Future downtown park causes parking conundrum

Published 12:00 am Thursday, July 26, 2018

SALISBURY — Since late August of last year, the property that was formerly home to First Bank has stood empty.

People who shopped downtown and didn’t want to park on Main Street, patrons of Rowan Public Library Headquarters, and parishioners at St. John’s Lutheran Church have used the parking lots in that block.

But plans to develop the space into the Bell Tower Green park require soil testing, and that means the lots are now closed to vehicles. The loss of parking spaces will affect churches and businesses surrounding the block.

Library Services Director Jeff Hall said the loss of space will “affect us significantly.”

“These lots are used every day,” Hall said. “We have busses for the children’s programs that can no longer park there and have to park on a side street. We are renting space on Church Street for employees to park, but we are going to have to start restricting the spaces in our parking lot to library-use only.”

The library will still allow First Methodist churchgoers to park there on Sunday mornings, but they won’t be able to use library parking spaces during the week, he said.

That will create problems for the church.

“Wednesday nights are a big deal for us, and we’re very limited on parking space,” said Becca Blackmon, business administrator at First United Methodist Church. “The area behind us is private property, and we can’t use it.”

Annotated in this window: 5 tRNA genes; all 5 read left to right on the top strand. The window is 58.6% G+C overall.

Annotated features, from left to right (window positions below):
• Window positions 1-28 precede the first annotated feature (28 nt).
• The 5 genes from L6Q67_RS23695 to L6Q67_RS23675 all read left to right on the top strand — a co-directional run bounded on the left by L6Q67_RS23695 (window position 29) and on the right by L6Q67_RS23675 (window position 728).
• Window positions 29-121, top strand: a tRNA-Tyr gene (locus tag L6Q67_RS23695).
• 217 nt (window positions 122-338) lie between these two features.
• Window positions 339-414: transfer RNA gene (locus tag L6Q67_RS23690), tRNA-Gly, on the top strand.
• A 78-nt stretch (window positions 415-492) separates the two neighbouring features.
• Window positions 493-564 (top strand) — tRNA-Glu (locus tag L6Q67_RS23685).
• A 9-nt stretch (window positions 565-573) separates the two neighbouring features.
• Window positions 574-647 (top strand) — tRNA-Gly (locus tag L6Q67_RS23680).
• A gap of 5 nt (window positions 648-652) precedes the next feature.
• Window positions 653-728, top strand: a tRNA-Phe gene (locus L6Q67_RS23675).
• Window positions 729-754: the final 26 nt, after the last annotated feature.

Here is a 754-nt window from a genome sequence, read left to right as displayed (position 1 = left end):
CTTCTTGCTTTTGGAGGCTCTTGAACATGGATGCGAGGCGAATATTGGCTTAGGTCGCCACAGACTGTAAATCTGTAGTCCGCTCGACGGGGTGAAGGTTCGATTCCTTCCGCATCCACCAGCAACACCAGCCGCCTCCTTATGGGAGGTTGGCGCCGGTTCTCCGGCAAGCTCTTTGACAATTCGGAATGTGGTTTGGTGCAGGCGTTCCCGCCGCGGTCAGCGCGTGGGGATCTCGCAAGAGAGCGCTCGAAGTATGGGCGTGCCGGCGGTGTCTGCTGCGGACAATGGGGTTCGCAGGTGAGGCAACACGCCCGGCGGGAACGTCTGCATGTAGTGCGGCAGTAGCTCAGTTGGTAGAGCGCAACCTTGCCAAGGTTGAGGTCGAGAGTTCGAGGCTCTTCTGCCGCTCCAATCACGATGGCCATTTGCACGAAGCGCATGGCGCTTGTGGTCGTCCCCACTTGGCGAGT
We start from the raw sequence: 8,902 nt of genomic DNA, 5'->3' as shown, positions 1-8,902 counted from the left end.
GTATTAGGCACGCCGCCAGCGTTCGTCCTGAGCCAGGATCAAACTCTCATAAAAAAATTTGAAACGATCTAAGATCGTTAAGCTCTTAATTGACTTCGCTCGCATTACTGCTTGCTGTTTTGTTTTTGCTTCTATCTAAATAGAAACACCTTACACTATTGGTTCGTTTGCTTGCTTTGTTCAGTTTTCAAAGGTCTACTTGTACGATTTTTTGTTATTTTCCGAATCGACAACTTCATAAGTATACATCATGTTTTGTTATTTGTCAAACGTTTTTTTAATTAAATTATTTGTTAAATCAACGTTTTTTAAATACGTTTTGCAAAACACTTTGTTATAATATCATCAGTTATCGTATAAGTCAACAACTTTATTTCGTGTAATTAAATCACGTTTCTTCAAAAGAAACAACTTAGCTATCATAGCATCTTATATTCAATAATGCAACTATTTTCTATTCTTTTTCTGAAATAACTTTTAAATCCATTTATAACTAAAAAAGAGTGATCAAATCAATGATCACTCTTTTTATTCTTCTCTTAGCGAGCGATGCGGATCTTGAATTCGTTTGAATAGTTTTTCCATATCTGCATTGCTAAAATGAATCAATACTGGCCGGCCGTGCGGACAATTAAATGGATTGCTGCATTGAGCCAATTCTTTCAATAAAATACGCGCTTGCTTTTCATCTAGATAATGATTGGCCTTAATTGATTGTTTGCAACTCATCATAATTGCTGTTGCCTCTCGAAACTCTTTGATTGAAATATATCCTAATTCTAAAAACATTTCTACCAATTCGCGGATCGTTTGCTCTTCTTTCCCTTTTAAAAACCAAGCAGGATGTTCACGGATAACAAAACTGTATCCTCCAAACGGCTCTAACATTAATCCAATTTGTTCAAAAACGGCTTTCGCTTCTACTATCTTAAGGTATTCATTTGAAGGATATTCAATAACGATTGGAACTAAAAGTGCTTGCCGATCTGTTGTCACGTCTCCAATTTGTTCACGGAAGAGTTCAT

St. John’s Lutheran, located across Innes Street from the future park, has been able to mitigate the loss of parking spaces.

“We have 101 spaces on our property, and Hedrick Industries, our next-door neighbor, lets us use their 25 spaces,” said Pastor Rhodes Woolley. “We have been involved since the beginning, and they have really done a good job of keeping us up to date and letting us know when things are going to happen.”

The church’s parking needs fluctuate, he said.

“We usually have 20 to 30 people on normal Sundays and moreso on special events like Christmas and Easter. We also have more than 3,000 meetings a year,” said Woolley.

Although Bell Tower Green may cause parking difficulties in the short term, Jason Walser of the Blanche and Julian Robertson Family Foundation said the park will help Salisbury’s economy in the long term.

Although originally purchased by the foundation with support from community philanthropists, the property was transferred to Bell Tower Green Inc., a nonprofit corporation managed by an independent board of directors.

The park master plan includes substantial green space and flowers, parking, performance and community space, opportunities for existing programming such as a farmers market and Pops at the Post, and public restrooms.

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